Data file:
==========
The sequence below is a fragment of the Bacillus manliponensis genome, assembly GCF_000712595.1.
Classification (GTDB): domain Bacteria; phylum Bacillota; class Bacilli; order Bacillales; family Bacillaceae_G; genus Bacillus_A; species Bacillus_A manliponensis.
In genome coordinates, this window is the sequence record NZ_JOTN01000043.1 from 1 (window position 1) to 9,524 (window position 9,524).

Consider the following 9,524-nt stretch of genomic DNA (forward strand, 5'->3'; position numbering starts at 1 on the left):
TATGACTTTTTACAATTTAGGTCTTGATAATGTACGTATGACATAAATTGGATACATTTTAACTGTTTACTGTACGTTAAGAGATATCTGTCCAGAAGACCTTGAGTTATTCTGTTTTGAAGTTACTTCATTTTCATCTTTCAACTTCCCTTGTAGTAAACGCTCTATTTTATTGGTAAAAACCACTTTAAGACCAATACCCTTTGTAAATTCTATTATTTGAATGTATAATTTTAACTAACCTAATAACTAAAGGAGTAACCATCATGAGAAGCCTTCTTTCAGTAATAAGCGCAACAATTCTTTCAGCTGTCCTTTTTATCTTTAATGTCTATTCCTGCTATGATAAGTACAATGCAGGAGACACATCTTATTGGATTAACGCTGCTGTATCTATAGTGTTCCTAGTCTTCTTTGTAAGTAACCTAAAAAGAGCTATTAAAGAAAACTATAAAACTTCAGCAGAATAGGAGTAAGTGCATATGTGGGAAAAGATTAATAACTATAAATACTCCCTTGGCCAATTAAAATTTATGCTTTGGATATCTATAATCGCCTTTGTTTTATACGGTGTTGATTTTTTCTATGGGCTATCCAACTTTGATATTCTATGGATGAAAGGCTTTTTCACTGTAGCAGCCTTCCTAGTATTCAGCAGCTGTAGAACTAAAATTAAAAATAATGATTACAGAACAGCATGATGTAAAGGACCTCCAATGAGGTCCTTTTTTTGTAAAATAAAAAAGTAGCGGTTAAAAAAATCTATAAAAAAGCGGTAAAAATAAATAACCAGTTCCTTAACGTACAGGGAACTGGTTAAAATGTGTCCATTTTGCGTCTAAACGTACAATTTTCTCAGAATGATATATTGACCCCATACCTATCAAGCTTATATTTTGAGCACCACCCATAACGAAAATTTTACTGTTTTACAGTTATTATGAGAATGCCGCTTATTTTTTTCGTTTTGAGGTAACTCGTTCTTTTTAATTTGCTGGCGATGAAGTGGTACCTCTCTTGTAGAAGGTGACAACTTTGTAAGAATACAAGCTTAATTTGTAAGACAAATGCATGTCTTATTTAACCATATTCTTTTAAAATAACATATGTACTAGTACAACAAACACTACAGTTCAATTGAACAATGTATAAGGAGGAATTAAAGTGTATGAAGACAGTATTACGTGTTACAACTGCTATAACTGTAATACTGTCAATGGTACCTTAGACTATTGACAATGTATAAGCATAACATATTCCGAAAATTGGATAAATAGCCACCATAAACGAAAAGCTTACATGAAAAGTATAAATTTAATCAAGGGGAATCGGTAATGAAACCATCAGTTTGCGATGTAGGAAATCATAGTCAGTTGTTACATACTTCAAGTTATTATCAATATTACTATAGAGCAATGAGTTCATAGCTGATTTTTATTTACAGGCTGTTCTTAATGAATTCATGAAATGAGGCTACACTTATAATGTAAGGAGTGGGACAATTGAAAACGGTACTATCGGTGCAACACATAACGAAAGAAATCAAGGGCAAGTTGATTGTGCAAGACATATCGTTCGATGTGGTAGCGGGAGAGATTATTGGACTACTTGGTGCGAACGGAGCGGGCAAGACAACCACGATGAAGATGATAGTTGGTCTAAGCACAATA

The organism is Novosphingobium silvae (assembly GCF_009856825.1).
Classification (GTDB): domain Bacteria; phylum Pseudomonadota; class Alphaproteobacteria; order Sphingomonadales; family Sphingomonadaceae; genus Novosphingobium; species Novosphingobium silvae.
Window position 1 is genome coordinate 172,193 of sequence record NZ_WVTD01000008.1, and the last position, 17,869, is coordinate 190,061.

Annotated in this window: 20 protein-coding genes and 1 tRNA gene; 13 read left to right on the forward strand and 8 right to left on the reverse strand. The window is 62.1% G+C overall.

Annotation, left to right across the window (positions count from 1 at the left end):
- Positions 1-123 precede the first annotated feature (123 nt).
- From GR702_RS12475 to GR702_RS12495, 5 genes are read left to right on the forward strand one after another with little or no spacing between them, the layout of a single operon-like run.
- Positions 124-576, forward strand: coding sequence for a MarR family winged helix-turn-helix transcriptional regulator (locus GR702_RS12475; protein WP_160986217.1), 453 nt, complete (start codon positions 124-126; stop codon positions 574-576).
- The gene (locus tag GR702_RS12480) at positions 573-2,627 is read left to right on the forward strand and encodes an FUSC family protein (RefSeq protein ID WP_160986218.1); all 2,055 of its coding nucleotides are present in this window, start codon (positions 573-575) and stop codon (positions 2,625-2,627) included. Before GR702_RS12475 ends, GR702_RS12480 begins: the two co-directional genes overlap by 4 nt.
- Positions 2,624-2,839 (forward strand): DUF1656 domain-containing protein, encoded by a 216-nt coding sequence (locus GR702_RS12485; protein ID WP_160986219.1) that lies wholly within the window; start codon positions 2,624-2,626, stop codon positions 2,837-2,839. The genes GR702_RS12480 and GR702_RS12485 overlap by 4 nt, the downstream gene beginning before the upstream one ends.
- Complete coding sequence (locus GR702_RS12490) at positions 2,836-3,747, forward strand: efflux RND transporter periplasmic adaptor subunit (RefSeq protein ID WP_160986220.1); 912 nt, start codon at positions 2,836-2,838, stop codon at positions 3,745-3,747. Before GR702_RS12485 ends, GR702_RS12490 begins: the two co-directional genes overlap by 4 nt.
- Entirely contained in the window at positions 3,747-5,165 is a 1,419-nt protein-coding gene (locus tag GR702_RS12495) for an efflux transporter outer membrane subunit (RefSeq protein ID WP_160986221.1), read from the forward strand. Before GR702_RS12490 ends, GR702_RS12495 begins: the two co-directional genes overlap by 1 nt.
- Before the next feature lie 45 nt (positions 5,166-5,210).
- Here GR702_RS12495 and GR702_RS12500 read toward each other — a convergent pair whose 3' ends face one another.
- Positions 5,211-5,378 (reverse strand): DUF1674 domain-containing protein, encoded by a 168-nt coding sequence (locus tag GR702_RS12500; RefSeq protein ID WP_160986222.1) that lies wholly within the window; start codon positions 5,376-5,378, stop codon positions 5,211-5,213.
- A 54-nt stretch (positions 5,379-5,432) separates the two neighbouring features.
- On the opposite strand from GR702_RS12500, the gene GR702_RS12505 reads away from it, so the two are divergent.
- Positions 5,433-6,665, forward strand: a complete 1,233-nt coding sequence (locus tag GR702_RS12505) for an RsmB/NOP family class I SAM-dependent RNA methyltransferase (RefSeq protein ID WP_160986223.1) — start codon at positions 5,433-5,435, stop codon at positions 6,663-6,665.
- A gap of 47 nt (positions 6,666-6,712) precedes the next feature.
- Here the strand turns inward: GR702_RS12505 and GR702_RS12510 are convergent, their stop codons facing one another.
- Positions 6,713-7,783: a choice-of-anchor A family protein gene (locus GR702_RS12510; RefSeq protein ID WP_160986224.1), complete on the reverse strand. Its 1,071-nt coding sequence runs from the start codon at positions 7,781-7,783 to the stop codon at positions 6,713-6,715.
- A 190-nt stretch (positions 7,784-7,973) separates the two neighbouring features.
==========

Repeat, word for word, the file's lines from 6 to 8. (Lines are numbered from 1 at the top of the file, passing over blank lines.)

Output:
The organism is Novosphingobium silvae (assembly GCF_009856825.1).
Classification (GTDB): domain Bacteria; phylum Pseudomonadota; class Alphaproteobacteria; order Sphingomonadales; family Sphingomonadaceae; genus Novosphingobium; species Novosphingobium silvae.
Window position 1 is genome coordinate 172,193 of sequence record NZ_WVTD01000008.1, and the last position, 17,869, is coordinate 190,061.